National Eating Disorders Association

Last night, I had the privilege of attending “Gender and Sexuality in the Doctor’s Office: LGBTQ Experiences of Healthcare Across Contexts,” a visiting scholar lecture at CLAGS by Emily Allen Paine, a doctoral candidate in the Department of Sociology at The University of Texas at Austin. Many of us are aware that health disparities exist in the LGBTQ+ community. But what causes these health disparities?

When my friend, Lily Stav Gildor, and I realized that we weren’t aware of any podcasts that specifically focus on discussing mental illness with people our age (18-35), we decided to take matters into our own hands.

Last month, we launched our podcast called  Mental Health Hangouts, where we interview millennials about their experiences with mental health treatment, mental illness, addiction, etc. 

It’s no secret that advertisers are not always the most reliable when it comes to portraying realistic bodies. However, sometimes a company does get it right and launches a campaign centered on ensuring that very thing happens.

Women are taught to not be seen. It’s still considered a shameful thing in our society for our natural, naked bodies to be on display. In fact, the general public is so disconnected from real bodies that seeing one can cause shock and inspire heaps of criticism. 

I often want to delete all of my social media profiles. In fact, I deleted my Snapchat months ago and it has been great. But I keep my Facebook, Instagram, and Twitter alive, and I do this because social media holds a lot of powers. One of them is giving everyone a voice. 

Last week, my close friend Colleen and I were invited by NEDA to see the NYC premiere of Fattitude. This documentary film was created by Lindsey Averill and Viridiana Lieberman and it explores the discrimination fat people face—done by society, strangers, and even by loved ones. 

I’ll never forget the day I arrived at a job interview with my hair dyed black with a subtle hint of blue. I didn’t think it would be an issue at a supposedly young and innovative media company, but my interviewer couldn’t see past my hair to my qualifications. Instead of listening to my responses to her questions, she looked at me like I flew into the interview from outer space and our conversation ended after only 15 minutes.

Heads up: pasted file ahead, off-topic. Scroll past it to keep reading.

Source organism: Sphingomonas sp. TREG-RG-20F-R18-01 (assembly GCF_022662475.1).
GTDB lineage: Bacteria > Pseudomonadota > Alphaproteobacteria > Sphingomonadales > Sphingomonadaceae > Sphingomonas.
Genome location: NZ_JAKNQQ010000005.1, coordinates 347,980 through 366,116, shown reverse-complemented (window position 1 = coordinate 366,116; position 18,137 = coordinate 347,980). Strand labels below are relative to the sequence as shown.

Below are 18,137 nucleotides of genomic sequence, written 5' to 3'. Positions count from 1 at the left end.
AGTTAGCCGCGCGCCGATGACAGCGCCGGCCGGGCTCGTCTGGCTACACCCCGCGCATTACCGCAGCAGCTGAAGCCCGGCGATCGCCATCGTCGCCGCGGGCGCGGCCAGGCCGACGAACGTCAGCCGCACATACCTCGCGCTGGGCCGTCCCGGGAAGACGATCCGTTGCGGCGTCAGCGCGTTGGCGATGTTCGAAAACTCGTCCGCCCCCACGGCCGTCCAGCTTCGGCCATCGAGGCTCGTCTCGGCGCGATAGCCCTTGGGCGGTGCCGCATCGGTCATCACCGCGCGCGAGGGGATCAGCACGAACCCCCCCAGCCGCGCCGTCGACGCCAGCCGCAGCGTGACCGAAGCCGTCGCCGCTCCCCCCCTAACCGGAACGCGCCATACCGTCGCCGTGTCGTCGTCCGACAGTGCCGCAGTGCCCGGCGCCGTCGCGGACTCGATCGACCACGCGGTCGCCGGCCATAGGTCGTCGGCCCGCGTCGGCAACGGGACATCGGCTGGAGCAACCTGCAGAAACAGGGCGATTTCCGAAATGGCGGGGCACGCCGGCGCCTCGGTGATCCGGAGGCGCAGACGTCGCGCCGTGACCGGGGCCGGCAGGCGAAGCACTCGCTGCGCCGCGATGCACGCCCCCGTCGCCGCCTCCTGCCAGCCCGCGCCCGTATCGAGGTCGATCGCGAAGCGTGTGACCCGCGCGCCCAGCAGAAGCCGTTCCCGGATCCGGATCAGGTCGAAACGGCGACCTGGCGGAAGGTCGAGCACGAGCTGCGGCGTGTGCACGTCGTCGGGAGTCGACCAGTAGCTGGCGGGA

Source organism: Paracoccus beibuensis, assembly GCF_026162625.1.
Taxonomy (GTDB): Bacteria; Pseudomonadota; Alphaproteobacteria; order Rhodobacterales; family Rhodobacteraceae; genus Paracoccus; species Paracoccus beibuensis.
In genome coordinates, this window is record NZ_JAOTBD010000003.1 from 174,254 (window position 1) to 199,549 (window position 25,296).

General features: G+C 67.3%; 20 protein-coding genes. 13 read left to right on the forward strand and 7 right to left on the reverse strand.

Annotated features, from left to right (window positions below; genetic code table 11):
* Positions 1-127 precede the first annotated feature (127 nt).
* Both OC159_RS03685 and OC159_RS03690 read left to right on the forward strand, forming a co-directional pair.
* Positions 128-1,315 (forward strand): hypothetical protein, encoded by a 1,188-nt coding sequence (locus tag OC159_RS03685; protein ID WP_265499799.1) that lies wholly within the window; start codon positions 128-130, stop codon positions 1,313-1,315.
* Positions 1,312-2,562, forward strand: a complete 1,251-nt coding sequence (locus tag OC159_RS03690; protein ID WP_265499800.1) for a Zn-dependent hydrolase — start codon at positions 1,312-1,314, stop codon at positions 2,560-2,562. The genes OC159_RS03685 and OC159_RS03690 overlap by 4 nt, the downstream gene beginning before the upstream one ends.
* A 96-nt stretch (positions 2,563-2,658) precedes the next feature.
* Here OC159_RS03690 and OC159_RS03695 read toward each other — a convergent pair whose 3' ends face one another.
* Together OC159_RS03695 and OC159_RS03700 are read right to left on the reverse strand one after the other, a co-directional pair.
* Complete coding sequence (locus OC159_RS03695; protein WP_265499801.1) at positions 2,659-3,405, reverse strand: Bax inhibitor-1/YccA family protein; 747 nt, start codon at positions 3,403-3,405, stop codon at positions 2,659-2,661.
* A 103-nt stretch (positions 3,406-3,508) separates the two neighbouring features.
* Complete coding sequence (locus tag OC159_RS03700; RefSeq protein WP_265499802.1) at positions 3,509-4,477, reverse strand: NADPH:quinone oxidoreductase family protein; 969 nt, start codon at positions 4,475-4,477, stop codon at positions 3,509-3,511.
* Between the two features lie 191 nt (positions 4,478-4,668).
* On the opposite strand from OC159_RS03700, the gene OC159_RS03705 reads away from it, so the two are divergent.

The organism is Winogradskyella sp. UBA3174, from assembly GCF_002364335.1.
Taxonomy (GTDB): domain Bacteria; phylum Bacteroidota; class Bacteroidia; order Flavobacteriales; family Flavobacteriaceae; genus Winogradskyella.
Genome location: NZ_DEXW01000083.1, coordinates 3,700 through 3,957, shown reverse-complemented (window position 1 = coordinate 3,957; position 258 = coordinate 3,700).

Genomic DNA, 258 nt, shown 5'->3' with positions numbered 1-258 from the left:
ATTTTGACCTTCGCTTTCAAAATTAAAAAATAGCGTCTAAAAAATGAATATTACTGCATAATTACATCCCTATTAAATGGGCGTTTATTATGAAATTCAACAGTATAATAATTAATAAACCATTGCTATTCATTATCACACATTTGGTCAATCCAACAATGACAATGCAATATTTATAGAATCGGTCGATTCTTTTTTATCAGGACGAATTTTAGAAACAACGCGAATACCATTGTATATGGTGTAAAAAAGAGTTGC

We spend more time than ever using media and everywhere we turn there are messages telling us how we should look that can make us feel less confident about our appearance. While we’re probably not going to use less media, we can protect our self-image and body confidence from media’s narrow body ideals that reinforce thinness for women and muscularity for men. It’s all about asking the right questions. 

It’s National Media Literacy Week, and you might be thinking, “I’m a savvy Millennial who knows everything there is to know about the Internet.” At least that’s what I thought until I read this really awesome, easy-to-use, super weapon called the Get REAL! Digital Media Literacy Toolkit. Before reading the toolkit, I thought I knew everything I needed to know about the digital media culture because I grew up in it.

Last month, the Hemendinger family of Amity Harbor, NY successfully reached the summit of Mt. Kilimanjaro in Tanzania, Africa. Together, as a family, they completed the 10 day journey of the highest free standing mountain in the world at 19,341 feet. The 91 mile round trip journey consisted of daily hiking through five different climate zones of Kilimanjaro including a Rain Forest, an Alpine Desert, and the Arctic Summit.